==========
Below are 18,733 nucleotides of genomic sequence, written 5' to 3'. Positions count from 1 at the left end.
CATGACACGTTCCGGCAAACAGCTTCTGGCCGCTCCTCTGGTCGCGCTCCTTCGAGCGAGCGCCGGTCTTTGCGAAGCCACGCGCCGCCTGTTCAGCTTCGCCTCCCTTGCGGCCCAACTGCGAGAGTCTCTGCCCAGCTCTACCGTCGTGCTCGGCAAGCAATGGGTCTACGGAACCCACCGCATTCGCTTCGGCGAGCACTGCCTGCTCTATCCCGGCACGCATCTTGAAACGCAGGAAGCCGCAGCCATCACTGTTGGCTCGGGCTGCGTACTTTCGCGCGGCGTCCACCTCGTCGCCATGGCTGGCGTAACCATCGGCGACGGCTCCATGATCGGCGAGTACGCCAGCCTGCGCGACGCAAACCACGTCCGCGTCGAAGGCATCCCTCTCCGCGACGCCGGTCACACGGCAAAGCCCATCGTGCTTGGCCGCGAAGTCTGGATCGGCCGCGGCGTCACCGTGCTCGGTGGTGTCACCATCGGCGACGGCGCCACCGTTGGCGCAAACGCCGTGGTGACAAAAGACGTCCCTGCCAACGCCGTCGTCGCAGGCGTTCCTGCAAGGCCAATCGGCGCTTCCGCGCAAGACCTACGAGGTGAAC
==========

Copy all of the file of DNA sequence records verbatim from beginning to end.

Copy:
Below are 18,733 nucleotides of genomic sequence, written 5' to 3'. Positions count from 1 at the left end.
CATGACACGTTCCGGCAAACAGCTTCTGGCCGCTCCTCTGGTCGCGCTCCTTCGAGCGAGCGCCGGTCTTTGCGAAGCCACGCGCCGCCTGTTCAGCTTCGCCTCCCTTGCGGCCCAACTGCGAGAGTCTCTGCCCAGCTCTACCGTCGTGCTCGGCAAGCAATGGGTCTACGGAACCCACCGCATTCGCTTCGGCGAGCACTGCCTGCTCTATCCCGGCACGCATCTTGAAACGCAGGAAGCCGCAGCCATCACTGTTGGCTCGGGCTGCGTACTTTCGCGCGGCGTCCACCTCGTCGCCATGGCTGGCGTAACCATCGGCGACGGCTCCATGATCGGCGAGTACGCCAGCCTGCGCGACGCAAACCACGTCCGCGTCGAAGGCATCCCTCTCCGCGACGCCGGTCACACGGCAAAGCCCATCGTGCTTGGCCGCGAAGTCTGGATCGGCCGCGGCGTCACCGTGCTCGGTGGTGTCACCATCGGCGACGGCGCCACCGTTGGCGCAAACGCCGTGGTGACAAAAGACGTCCCTGCCAACGCCGTCGTCGCAGGCGTTCCTGCAAGGCCAATCGGCGCTTCCGCGCAAGACCTACGAGGTGAAC